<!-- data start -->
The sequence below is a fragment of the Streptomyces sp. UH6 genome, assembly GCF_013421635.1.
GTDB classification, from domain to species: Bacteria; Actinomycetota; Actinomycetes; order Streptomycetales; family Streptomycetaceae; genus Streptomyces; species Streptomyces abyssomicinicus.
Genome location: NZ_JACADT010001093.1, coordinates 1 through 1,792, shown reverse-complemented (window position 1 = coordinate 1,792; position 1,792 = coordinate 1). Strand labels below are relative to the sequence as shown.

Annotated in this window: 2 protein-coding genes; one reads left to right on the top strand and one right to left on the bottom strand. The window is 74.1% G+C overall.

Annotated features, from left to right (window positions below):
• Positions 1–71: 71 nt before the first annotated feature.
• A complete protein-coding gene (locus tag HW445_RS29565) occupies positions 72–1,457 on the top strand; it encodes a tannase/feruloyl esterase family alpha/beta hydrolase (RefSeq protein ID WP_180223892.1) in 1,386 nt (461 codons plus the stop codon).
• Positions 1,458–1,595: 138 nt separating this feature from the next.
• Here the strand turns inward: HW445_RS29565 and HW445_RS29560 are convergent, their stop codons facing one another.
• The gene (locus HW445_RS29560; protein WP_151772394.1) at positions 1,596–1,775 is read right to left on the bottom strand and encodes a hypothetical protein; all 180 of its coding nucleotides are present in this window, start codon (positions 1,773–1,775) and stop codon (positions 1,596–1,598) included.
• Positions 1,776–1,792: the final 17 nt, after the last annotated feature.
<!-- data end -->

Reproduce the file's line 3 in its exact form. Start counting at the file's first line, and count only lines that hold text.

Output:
Genome location: NZ_JACADT010001093.1, coordinates 1 through 1,792, shown reverse-complemented (window position 1 = coordinate 1,792; position 1,792 = coordinate 1). Strand labels below are relative to the sequence as shown.